Three deers were spotted in Sylvan Lake at the intersection of 50 Ave. and 46 St. on the morning of April 10. Reeti Meenakshi Rohilla / Sylvan Lake News

Three deers were spotted in Sylvan Lake at the intersection of 50 Ave. and 46 St. on the morning of April 10. Reeti Meenakshi Rohilla / Sylvan Lake News

Red Deer area to participate in international wildlife challenge

2022 City Nature Challenge happens April 29 to May 2

Red Deer is one of a record 40 Canadian cities to join the 2022 City Nature Challenge taking place April 29 to May 2.

Over 400 cities from more than 40 countries are registered to participate.

The Red Deer project encompasses Red Deer County and Lacombe County, and includes Red Deer, Sylvan Lake, Lacombe, Bentley, Blackfalds, Bowden, Eckville, Innisfail, and Penhold.

The challenge allows ordinary citizens to help track wildlife species for science by using the free iNaturalist app to record species observations and photos that become part of an international database of biodiversity.

People are encouraged to make observations of wild plants, animals, fungi, seaweed, as well as organisms like bacteria and lichen.

“It’s kind of a way to participate in science, without being a scientist,” said Red Deer project administrator Zach Dempsey.

“There’s so much diversity in Red Deer. A lot of people don’t even necessarily realize it.”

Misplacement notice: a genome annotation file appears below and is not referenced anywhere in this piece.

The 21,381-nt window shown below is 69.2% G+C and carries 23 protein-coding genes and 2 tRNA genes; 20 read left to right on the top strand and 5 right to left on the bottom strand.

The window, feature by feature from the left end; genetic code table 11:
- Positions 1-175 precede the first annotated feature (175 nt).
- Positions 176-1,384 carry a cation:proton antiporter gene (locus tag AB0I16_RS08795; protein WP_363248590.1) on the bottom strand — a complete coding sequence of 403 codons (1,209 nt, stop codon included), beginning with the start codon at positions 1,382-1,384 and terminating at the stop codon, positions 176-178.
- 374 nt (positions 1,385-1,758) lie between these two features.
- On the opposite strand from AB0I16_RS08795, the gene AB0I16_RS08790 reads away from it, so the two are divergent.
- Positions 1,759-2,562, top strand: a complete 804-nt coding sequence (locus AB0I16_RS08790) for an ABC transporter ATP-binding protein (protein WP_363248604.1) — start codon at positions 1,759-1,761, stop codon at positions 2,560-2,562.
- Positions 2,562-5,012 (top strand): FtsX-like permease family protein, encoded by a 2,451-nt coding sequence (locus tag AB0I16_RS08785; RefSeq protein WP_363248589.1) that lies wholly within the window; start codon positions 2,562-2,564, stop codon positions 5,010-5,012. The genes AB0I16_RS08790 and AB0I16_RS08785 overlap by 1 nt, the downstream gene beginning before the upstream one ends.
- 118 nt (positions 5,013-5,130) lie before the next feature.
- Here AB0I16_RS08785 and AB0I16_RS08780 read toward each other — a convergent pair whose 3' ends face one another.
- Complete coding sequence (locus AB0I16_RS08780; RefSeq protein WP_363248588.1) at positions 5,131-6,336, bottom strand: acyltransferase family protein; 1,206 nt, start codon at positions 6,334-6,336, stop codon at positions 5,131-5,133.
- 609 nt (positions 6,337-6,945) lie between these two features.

Canadian cities will compete against each other to see which one can engage the most people and accumulate the highest number of observations.

Last year 52,770 people in 224 cities took part, registering over 1.2 million observations of 45,300 different species that included more than 1,300 rare or endangered species.

He said Red Deer was part of the challenge in 2021. It ran during a COVID-19 lockdown, but Red Deer still had 1,292 observations of about 250 species, which was pretty good considering there were only 22 observers.

Last year Calgary collected the most observations in Canada with 6,732, followed by Toronto and the Greater Toronto Area with 6,207.

He said the goal is to get high-quality pictures from multiple angles so people from around the world will be able to identify the images, and possibly use them in scientific research.

Dempsey, who is also a Red Deer Polytechnic instructor, said last year one of his student’s observations was used in a report on wolf spiders.

Canadian Wildlife Federation has established a City Nature Challenge Canada project page on iNaturalist.ca that automatically adds participants’ observations recorded in each city.

For more information visit citynaturechallenge.org.

A video tutorial on how to make an observation is available at inaturalist.org/pages/video+tutorials.

The Seek app by iNaturalist can also be used to collect observations. No user data is collected which makes it safe for kids and families.



szielinski@reddeeradvocate.com

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